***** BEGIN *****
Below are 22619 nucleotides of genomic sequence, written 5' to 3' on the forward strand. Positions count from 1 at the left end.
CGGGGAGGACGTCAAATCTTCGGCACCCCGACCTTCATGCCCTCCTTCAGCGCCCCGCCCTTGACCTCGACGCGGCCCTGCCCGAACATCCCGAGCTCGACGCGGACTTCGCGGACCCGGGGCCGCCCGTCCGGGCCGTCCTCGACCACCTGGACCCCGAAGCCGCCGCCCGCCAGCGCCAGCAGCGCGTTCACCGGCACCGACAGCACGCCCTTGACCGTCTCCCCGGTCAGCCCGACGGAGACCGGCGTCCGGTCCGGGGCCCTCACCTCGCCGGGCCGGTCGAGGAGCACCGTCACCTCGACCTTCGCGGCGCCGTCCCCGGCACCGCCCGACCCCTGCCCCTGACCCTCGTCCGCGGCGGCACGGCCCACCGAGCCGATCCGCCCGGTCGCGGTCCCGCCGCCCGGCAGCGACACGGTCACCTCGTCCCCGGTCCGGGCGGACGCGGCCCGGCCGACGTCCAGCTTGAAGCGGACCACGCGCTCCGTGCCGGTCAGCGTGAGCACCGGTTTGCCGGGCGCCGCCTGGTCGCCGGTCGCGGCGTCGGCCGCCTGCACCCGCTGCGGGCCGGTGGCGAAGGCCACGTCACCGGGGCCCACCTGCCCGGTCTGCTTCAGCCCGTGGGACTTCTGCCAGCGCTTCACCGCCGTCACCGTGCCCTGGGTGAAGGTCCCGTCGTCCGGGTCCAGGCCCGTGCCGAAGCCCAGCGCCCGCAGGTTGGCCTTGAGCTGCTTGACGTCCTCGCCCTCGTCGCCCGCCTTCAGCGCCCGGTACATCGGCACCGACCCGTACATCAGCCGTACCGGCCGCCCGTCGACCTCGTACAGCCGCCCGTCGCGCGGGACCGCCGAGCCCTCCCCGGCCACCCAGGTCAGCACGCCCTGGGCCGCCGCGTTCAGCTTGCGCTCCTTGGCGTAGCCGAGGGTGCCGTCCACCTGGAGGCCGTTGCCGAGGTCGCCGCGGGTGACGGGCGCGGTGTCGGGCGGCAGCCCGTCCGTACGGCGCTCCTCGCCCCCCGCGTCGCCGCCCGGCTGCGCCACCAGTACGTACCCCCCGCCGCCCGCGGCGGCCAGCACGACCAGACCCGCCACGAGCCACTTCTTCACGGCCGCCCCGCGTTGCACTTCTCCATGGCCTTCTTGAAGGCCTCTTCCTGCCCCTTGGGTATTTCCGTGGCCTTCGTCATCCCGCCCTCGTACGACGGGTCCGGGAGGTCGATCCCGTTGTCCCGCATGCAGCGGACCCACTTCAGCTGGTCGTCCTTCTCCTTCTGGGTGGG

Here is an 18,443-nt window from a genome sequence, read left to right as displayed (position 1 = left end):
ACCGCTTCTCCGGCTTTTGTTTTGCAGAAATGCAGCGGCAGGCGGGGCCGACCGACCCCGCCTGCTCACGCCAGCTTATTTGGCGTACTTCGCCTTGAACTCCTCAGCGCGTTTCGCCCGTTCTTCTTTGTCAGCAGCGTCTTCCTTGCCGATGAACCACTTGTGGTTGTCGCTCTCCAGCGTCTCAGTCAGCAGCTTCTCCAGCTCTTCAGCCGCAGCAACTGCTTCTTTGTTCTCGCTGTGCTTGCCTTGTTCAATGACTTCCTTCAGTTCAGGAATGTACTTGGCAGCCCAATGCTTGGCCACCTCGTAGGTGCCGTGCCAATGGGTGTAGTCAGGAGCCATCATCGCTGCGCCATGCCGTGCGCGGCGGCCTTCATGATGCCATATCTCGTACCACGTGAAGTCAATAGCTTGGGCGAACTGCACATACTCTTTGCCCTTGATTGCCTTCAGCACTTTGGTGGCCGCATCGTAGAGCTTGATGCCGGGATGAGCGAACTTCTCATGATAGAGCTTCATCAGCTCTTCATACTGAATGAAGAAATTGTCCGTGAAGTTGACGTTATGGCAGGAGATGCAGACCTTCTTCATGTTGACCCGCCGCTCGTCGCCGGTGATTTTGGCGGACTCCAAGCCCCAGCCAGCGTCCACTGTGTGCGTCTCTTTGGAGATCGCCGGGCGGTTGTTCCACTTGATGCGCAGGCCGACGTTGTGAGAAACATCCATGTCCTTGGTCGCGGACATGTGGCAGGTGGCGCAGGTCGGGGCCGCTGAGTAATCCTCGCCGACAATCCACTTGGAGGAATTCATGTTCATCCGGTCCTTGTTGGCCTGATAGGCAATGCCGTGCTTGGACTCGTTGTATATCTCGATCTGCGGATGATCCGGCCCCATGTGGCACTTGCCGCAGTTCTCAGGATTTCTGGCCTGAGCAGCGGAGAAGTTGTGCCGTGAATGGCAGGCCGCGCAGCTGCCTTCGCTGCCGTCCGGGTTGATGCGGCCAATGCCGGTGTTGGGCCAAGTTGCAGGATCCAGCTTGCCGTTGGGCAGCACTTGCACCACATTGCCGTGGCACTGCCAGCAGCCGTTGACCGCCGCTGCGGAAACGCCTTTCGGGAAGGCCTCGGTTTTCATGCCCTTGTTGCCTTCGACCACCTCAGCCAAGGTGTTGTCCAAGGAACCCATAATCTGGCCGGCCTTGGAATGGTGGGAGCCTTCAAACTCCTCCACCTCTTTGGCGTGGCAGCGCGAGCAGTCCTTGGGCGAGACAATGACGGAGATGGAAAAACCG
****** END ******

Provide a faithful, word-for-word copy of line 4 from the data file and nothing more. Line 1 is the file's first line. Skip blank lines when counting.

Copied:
ACCGCTTCTCCGGCTTTTGTTTTGCAGAAATGCAGCGGCAGGCGGGGCCGACCGACCCCGCCTGCTCACGCCAGCTTATTTGGCGTACTTCGCCTTGAACTCCTCAGCGCGTTTCGCCCGTTCTTCTTTGTCAGCAGCGTCTTCCTTGCCGATGAACCACTTGTGGTTGTCGCTCTCCAGCGTCTCAGTCAGCAGCTTCTCCAGCTCTTCAGCCGCAGCAACTGCTTCTTTGTTCTCGCTGTGCTTGCCTTGTTCAATGACTTCCTTCAGTTCAGGAATGTACTTGGCAGCCCAATGCTTGGCCACCTCGTAGGTGCCGTGCCAATGGGTGTAGTCAGGAGCCATCATCGCTGCGCCATGCCGTGCGCGGCGGCCTTCATGATGCCATATCTCGTACCACGTGAAGTCAATAGCTTGGGCGAACTGCACATACTCTTTGCCCTTGATTGCCTTCAGCACTTTGGTGGCCGCATCGTAGAGCTTGATGCCGGGATGAGCGAACTTCTCATGATAGAGCTTCATCAGCTCTTCATACTGAATGAAGAAATTGTCCGTGAAGTTGACGTTATGGCAGGAGATGCAGACCTTCTTCATGTTGACCCGCCGCTCGTCGCCGGTGATTTTGGCGGACTCCAAGCCCCAGCCAGCGTCCACTGTGTGCGTCTCTTTGGAGATCGCCGGGCGGTTGTTCCACTTGATGCGCAGGCCGACGTTGTGAGAAACATCCATGTCCTTGGTCGCGGACATGTGGCAGGTGGCGCAGGTCGGGGCCGCTGAGTAATCCTCGCCGACAATCCACTTGGAGGAATTCATGTTCATCCGGTCCTTGTTGGCCTGATAGGCAATGCCGTGCTTGGACTCGTTGTATATCTCGATCTGCGGATGATCCGGCCCCATGTGGCACTTGCCGCAGTTCTCAGGATTTCTGGCCTGAGCAGCGGAGAAGTTGTGCCGTGAATGGCAGGCCGCGCAGCTGCCTTCGCTGCCGTCCGGGTTGATGCGGCCAATGCCGGTGTTGGGCCAAGTTGCAGGATCCAGCTTGCCGTTGGGCAGCACTTGCACCACATTGCCGTGGCACTGCCAGCAGCCGTTGACCGCCGCTGCGGAAACGCCTTTCGGGAAGGCCTCGGTTTTCATGCCCTTGTTGCCTTCGACCACCTCAGCCAAGGTGTTGTCCAAGGAACCCATAATCTGGCCGGCCTTGGAATGGTGGGAGCCTTCAAACTCCTCCACCTCTTTGGCGTGGCAGCGCGAGCAGTCCTTGGGCGAGACAATGACGGAGATGGAAAAACCG